It’s Not a Final NFL Draft Yet
In a development that could leave the football future of USC sophomore receiver Mike Williams in limbo, the NFL took a step Tuesday toward a possible reversal of last month’s landmark district-court ruling that opened the draft to anyone.
A three-judge panel of the U.S. 2nd Circuit Court of Appeals in New York scheduled an expedited hearing April 19 or 20 of the league’s appeal on the original order in the Maurice Clarett case. Clarett, a sophomore running back from Ohio State, sued for eligibility for the April 24-25 draft a year early. NFL rules stipulate that a player must be three years removed from high school to be eligible.
Because Clarett and Williams have hired agents, they are no longer eligible to play college football. If the court rules favorably on the NFL’s appeal, they -- along with seven other junior college and high school players who applied for early eligibility -- will be blocked from the draft.
“We think this is a very positive development,” NFL attorney Jeff Pash said Tuesday. “What the Clarett side had wanted was to get him through the draft and avoid, at all costs, having them put their arguments to the appeals court, giving the appeals court a chance to review this opinion. And now that will happen, which is what we wanted to happen.”
The appeals court will consider whether to put a stay into effect at that point, and whether to affirm or reverse the Feb. 5 order of U.S. District Judge Shira Scheindlin that declared Clarett eligible for the draft.
“It’s quite unusual for a court to impose such a quick schedule,” Pash said. “I think it’s an indication, along with the time they spent today, of the seriousness with which the court of appeals is taking this matter, and the seriousness with which they are considering the arguments we put to them as to why [the] district judge got this case wrong.”
Pash said there was a “very substantial chance” those players would not be in the draft.
Clarett’s lawyer, Alan Milstein, persuaded the appeals court not to stay the effect of the lower-court ruling Tuesday, saying such a ruling would cause NFL teams not to take his client as seriously before the draft.
“They did not issue a stay,” Milstein told Associated Press. “They set forth an expedited briefing schedule. Nothing happened today that was unexpected. The court is just doing what it needs to do to work hard and get Maurice in the draft -- and with plenty of time to do it.”
Milstein also rejected the NFL’s suggestion that Clarett would be unharmed if he was kept out of the draft by a stay, then permitted to enter a supplemental draft if the appeals court eventually ruled in Clarett’s favor. Milstein said Clarett would lose leverage to negotiate a contract, as well as practice time and time to learn his new team’s playbook, if he were not drafted in April.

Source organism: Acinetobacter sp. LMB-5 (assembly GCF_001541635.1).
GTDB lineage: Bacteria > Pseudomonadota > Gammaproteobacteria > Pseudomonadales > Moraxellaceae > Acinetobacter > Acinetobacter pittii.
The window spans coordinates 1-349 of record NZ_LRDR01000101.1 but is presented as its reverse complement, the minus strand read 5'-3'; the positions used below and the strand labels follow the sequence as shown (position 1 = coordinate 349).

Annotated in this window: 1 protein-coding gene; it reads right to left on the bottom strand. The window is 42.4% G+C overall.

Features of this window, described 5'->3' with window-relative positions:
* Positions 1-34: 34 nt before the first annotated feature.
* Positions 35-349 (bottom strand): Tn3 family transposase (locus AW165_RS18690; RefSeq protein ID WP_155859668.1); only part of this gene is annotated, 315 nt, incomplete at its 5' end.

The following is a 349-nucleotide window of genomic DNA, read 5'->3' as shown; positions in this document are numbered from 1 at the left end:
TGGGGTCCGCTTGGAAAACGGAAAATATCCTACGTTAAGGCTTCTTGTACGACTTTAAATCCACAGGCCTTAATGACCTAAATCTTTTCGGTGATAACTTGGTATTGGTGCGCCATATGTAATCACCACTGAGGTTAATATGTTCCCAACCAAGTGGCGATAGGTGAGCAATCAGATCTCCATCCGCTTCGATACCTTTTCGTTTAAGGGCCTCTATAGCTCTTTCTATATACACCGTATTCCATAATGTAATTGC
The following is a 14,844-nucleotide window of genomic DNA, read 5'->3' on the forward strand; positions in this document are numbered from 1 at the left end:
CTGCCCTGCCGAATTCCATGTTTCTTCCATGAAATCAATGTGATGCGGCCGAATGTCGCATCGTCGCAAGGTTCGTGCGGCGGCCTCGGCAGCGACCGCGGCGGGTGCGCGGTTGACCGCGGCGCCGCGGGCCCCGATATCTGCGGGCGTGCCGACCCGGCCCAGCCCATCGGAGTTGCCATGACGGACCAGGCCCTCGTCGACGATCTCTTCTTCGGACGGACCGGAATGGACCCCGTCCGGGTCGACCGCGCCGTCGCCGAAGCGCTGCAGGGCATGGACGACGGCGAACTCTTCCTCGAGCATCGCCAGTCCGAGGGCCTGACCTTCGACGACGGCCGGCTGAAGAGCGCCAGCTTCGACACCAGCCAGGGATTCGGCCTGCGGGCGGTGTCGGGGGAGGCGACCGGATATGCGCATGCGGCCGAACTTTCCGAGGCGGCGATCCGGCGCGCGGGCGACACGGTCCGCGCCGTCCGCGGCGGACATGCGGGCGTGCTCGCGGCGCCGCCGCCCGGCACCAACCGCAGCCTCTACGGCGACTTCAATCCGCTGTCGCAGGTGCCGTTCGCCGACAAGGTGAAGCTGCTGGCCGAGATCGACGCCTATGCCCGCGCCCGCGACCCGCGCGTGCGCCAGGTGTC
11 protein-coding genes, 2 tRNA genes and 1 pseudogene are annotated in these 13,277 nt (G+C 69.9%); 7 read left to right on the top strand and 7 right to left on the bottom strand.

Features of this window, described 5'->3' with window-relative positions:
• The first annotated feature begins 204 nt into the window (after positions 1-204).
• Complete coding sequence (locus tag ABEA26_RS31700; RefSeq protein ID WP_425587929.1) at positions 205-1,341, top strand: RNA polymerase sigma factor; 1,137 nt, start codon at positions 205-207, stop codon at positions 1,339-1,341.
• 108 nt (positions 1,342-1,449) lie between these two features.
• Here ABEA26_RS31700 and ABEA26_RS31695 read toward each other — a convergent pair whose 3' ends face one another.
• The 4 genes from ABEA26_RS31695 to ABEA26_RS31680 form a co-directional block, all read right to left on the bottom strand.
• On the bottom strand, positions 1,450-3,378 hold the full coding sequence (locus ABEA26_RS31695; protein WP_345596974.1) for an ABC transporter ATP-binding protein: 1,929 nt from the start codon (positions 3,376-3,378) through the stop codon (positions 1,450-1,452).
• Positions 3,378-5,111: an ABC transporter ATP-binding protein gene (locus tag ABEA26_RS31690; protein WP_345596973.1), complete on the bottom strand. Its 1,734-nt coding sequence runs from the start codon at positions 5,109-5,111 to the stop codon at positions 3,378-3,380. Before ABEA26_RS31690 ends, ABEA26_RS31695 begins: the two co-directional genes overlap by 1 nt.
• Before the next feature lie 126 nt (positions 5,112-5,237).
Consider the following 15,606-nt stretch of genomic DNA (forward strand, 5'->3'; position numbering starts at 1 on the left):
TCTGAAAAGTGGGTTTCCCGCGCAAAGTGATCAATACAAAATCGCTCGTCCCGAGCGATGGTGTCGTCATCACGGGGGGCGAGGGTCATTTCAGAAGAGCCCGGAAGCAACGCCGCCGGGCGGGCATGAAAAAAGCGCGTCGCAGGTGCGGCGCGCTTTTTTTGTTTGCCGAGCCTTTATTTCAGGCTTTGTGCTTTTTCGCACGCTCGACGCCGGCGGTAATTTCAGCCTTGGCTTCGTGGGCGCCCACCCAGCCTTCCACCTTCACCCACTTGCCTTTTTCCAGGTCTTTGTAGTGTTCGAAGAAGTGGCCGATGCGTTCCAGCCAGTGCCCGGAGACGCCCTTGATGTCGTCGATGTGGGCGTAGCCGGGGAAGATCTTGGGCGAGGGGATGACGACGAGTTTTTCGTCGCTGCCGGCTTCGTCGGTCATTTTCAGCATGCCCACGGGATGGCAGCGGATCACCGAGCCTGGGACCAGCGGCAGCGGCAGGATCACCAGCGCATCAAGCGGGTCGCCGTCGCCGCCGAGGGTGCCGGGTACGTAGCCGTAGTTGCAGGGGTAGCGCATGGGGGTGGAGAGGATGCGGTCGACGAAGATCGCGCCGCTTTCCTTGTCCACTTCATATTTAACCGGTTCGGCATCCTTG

Although nine players declared themselves eligible for early entry, only Williams and Clarett are believed to be on any team’s draft boards. Williams is a potential top-10 selection. Clarett probably would be chosen in the first three rounds.
Williams’ agent, Mike Azzarelli, did not return phone calls, but USC Coach Pete Carroll said he had advised Williams of such a development.
“We went to the league office to find out what could happen,” Carroll said. “The league office made us believe that this could likely happen and this was one of the issues that was just an uncertainty. And once you went past a certain point, there was no looking or turning back. This is exactly what we were talking about.”
In two seasons at USC, Williams, 20, established himself as one of the school’s greatest playmakers, helping quarterback Carson Palmer win the Heisman Trophy in 2002, and in 2003 leading the Trojans to a share of their first national title in 25 years.
If the appeals court were to rule in favor of the NFL and impose a stay, then later reverse that decision, the league has said it would conduct a supplemental draft for the underclassmen within 10 days of the court order.
Tulane law professor Gary Roberts, a leading antitrust specialist, said the decision of the appeals court to put the case on a fast track could indicate which way that court was leaning.
“One could argue that perhaps the 2nd Circuit is troubled by the district court’s opinion,” he said. “It might suggest the court is actually troubled by the opinion.”
Whichever side loses the next stage has the option to request a hearing before the full appeals court of 12 judges and/or submit it to the U.S. Supreme Court. It is unusual for either request to be granted, and certainly would not be granted in time for the draft.
Said Roberts, “Statistically, whoever loses at this point is behind the 8-ball.”
Times staff writer Gary Klein and Associated Press contributed to this report.